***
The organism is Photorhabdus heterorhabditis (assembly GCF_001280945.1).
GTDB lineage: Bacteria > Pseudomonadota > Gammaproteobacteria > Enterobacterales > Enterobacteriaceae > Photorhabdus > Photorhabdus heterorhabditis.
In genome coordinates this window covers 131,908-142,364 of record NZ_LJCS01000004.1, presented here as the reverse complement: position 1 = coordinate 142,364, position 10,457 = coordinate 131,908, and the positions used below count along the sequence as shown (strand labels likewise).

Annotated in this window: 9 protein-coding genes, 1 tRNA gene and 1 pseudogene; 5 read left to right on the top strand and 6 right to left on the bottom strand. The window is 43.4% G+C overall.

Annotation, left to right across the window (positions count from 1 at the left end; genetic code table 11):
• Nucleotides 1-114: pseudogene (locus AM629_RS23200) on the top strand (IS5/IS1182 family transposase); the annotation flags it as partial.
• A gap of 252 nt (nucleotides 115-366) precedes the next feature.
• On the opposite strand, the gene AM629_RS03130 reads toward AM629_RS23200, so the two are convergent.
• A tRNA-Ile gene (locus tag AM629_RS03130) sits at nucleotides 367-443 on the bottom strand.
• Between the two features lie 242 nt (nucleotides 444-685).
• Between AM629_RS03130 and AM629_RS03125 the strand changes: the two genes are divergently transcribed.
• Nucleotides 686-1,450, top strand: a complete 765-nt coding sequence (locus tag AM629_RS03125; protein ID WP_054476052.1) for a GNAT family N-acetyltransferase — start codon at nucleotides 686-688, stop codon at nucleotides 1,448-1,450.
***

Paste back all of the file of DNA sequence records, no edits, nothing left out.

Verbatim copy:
The organism is Photorhabdus heterorhabditis (assembly GCF_001280945.1).
GTDB lineage: Bacteria > Pseudomonadota > Gammaproteobacteria > Enterobacterales > Enterobacteriaceae > Photorhabdus > Photorhabdus heterorhabditis.
In genome coordinates this window covers 131,908-142,364 of record NZ_LJCS01000004.1, presented here as the reverse complement: position 1 = coordinate 142,364, position 10,457 = coordinate 131,908, and the positions used below count along the sequence as shown (strand labels likewise).

Annotated in this window: 9 protein-coding genes, 1 tRNA gene and 1 pseudogene; 5 read left to right on the top strand and 6 right to left on the bottom strand. The window is 43.4% G+C overall.

Annotation, left to right across the window (positions count from 1 at the left end; genetic code table 11):
• Nucleotides 1-114: pseudogene (locus AM629_RS23200) on the top strand (IS5/IS1182 family transposase); the annotation flags it as partial.
• A gap of 252 nt (nucleotides 115-366) precedes the next feature.
• On the opposite strand, the gene AM629_RS03130 reads toward AM629_RS23200, so the two are convergent.
• A tRNA-Ile gene (locus tag AM629_RS03130) sits at nucleotides 367-443 on the bottom strand.
• Between the two features lie 242 nt (nucleotides 444-685).
• Between AM629_RS03130 and AM629_RS03125 the strand changes: the two genes are divergently transcribed.
• Nucleotides 686-1,450, top strand: a complete 765-nt coding sequence (locus tag AM629_RS03125; protein ID WP_054476052.1) for a GNAT family N-acetyltransferase — start codon at nucleotides 686-688, stop codon at nucleotides 1,448-1,450.